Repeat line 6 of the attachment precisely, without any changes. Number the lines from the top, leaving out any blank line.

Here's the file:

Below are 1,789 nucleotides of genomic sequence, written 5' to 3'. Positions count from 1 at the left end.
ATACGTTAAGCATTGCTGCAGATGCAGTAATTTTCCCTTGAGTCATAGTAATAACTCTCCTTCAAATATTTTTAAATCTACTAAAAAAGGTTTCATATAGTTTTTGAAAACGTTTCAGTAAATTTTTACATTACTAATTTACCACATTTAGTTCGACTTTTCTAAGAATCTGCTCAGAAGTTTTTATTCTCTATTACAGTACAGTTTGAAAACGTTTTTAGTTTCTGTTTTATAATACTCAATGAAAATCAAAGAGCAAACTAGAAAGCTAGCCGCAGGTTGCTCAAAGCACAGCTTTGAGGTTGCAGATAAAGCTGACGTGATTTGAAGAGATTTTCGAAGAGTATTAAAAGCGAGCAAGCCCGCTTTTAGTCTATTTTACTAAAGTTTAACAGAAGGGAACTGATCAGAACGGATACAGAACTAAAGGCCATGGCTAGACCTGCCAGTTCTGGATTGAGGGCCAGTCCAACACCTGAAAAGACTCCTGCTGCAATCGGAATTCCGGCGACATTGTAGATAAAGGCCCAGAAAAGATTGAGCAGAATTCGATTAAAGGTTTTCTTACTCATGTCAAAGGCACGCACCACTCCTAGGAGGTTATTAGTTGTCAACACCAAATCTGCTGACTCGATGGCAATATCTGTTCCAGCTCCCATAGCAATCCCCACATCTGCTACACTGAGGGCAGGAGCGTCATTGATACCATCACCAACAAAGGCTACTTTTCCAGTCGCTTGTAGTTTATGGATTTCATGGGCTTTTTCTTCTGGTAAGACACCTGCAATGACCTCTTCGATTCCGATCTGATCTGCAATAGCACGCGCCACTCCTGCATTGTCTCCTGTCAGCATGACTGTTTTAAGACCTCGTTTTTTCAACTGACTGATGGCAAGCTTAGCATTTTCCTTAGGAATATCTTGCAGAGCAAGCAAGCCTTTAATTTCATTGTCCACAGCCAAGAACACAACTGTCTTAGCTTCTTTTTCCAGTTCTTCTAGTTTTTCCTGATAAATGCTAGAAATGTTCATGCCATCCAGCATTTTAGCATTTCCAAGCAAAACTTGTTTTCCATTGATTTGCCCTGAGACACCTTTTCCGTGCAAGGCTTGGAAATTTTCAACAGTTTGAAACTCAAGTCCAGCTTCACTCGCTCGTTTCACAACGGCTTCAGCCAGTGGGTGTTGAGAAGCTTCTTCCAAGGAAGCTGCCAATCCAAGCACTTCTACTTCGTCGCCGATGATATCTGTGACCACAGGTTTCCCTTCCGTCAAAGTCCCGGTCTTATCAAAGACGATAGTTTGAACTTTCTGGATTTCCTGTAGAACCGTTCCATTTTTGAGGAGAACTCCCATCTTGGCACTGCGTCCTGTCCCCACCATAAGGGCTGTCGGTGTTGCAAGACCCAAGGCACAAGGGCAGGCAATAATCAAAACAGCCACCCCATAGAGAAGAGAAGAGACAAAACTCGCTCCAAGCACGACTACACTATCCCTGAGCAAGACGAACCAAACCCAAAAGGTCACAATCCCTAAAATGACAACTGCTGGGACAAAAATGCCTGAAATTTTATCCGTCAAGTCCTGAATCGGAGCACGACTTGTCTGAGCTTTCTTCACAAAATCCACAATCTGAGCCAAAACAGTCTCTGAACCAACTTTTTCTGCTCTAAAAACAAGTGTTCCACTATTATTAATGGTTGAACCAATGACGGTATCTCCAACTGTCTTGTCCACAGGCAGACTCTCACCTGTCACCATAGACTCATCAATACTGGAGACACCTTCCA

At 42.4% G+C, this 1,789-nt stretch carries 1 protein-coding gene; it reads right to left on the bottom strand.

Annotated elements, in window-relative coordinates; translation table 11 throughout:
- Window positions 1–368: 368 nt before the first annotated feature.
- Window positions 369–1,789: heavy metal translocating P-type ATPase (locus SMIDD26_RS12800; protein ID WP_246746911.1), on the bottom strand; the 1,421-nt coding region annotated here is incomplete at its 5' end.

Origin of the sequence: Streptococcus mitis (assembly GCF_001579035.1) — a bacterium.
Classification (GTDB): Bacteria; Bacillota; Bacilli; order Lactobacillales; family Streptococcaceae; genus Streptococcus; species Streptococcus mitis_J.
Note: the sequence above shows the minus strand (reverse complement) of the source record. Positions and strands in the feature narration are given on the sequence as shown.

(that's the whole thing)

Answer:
- Window positions 369–1,789: heavy metal translocating P-type ATPase (locus SMIDD26_RS12800; protein ID WP_246746911.1), on the bottom strand; the 1,421-nt coding region annotated here is incomplete at its 5' end.